This is happening at a time year-on-year air traffic showed slight stability in both local and international operations. According to the harmonised figures released by the NCAA in June, a total of 10.1 million local passengers and four million international passengers were recorded in 2017, compared to 10.7 million local and 4.3 million international passengers in 2016.

Amid the shortfall, industry stakeholders affirmed that the patronage was an improvement and assurance of better outcomes in the New Year. President of the National Association of Nigerian Travel Agencies (NANTA), the downstream sector of the aviation industry, Bankole Bernard, said though the improvement could not be compared to past years, there are assurances of growth in 2019.

Bankole observed that 2017 and 2018 were submerged by economy recession. “But now, we are fast getting out of it with foreign reserves improving. As at now, foreign airlines no longer have the challenges of stuck funds in Nigeria. Consequently, the airlines are strengthening their inventory; either increasing flights services or widening capacity with bigger aircraft.

“Really, we cannot say that it is fantastic yet but we are sure of reaping the rewards in 2019. But government must show more interest in aviation development by supporting our own airlines with incentives like tax rebates, tax holidays and more business friendly environment. That way, we can support our own to grow just as all aviation countries worldwide are doing,” Bankole said.

Infrastructure upgrades, without airport concession plan
The Federal Government in October commissioned the new terminal at Port Harcourt International Airport (PHIA), which was followed by the opening of similar terminal at the NAIA, Abuja. The projects dated back to 2013 when the Chinese and Nigerian governments struck a loan deal of $600 million to build four new airport terminals in Nigeria.

The projects were important, especially to change the narrative at PHIA that has for three consecutive years earned the reputation of the world’s worst airport, according to The Guide at Sleeping in Airports’ international survey. But not enough! One of the main promises of the current administration in air travel is the concession of the airports, beginning with the big four in Lagos, Abuja, Port Harcourt and Kano, for effective and efficient services. Nothing till date.

Industry expert and consultant, Chris Aligbe, concurred that the administration has done fairly well with the infrastructure upgrades, but “the airports concession should have come faster”.

“Really, the improvement has been gradual but not as many of us would have loved it to be. I said that because we should have gone beyond this. We should actually be talking about the concession of our airports by now, but one also knows the challenges of going through all the rules and regulations in the bid to do it properly.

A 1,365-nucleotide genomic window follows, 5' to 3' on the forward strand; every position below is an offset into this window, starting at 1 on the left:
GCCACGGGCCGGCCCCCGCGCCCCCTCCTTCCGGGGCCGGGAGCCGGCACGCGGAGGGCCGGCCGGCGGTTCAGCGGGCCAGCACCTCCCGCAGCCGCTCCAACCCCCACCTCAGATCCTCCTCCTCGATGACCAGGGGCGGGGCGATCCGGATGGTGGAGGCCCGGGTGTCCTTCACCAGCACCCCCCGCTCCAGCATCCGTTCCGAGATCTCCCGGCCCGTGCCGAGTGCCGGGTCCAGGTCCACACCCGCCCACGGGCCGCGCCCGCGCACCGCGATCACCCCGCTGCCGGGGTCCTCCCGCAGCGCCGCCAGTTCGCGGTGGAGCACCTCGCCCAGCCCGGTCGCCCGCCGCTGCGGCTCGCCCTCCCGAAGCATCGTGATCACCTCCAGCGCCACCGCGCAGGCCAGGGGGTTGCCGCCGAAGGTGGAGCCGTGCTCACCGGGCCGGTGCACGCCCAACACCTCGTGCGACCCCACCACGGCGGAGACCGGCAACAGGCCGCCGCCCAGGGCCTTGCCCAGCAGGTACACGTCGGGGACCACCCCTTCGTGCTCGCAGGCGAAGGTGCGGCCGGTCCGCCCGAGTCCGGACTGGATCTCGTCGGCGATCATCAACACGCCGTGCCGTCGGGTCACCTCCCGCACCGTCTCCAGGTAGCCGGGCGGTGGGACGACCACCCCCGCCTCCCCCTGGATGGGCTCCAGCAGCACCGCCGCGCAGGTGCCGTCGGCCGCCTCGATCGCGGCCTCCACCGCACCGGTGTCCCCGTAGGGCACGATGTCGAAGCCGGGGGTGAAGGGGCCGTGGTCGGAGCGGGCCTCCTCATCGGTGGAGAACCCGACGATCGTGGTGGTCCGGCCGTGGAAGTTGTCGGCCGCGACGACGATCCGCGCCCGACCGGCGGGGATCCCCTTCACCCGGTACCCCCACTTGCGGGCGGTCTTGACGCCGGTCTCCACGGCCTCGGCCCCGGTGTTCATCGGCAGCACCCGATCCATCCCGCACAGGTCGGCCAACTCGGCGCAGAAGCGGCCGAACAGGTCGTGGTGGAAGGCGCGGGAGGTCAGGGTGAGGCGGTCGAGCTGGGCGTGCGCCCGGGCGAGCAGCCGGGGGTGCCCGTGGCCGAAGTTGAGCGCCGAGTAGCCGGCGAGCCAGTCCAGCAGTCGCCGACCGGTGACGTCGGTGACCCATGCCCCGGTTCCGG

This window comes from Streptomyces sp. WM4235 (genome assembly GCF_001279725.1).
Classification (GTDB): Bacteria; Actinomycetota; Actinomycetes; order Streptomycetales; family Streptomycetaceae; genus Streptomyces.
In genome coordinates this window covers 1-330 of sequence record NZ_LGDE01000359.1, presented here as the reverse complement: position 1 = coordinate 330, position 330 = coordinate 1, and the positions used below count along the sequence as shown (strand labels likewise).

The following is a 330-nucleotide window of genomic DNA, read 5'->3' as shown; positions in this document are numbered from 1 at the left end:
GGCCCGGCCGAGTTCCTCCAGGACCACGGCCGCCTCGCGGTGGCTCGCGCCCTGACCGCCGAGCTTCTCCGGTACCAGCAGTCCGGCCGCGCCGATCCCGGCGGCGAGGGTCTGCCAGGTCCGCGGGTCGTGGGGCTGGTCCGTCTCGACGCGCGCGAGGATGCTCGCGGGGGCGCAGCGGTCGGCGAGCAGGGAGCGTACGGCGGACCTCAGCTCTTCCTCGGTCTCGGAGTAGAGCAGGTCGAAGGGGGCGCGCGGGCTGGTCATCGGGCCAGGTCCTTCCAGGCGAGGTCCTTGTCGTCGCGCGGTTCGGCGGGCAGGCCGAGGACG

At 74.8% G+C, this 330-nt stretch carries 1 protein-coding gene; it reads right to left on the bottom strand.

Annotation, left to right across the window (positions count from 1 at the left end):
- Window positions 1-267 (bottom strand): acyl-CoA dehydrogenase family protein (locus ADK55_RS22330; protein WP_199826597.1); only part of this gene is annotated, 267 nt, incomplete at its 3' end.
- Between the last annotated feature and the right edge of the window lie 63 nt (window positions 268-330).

“I think we need this concessioning. If there is anything this government has to do next year, general elections or not, it should execute the concession plan to improve aviation infrastructure. There has not been much improvement in our airlines’ sub-sector because flights are still what they are. Again, it is a pity we had glitches in the set-up of a new national carrier. Government has though removed Value Added Tax and Duties, the local airlines still need more support to succeed because the industry is grossly at its infancy in Nigeria,” Aligbe said.

Aborted new national carrier
Quite unforgettable in the year under review is the enormous reaction that trailed the proposed new national carrier by the Federal Government.
The government in July unveiled the name and logo of the proposed national carrier, Nigeria Air, at the Farnborough International Public Airshow in London, ahead of takeoff in December 24. With more details left for secrecy and growing outcry against “another waste”, the government suspended the project indefinitely in September.

But thankfully, the government in November began payment of ex-workers of the defunct Nigeria Airways Limited. About 5000 were penciled to receive payment of their salary arrears covering about five years and 30 per cent pay rise.Recall that President Muhammadu Buhari in September approved the sum of N22.68 billion for the payment of salary and gratuities of about 6000 ex-workers of the then national carrier. The grant was a part payment of the sum of N45 billion the Federal Executive Council (FEC) approved over a year ago.

With some of these events at the background, Aviation Security consultant, Group Capt. John Ojikutu (rtd), said the industry has not performed according to the master plan, which has plans for airport concession and new national carrier.

Ojikutu said more disturbing is the norm to run the aviation industry without any clear-cut policies amid too much interference.“Do you know of any government’s policy? Most of the times, there is no policy. It is when issues happen that they start talking about it. Rather than derive regulations from policies, it is the reverse around here. And that is the way I have found it in the last 10 years.

‘The main problem we have is that there is too much government’s interference in operational issues that we should have left in the hands of the public and private sector while strengthening the regulatory agencies to perform to the optimum without interference by the government. And until we really correct this, we not yet ready to develop the sector,” he said.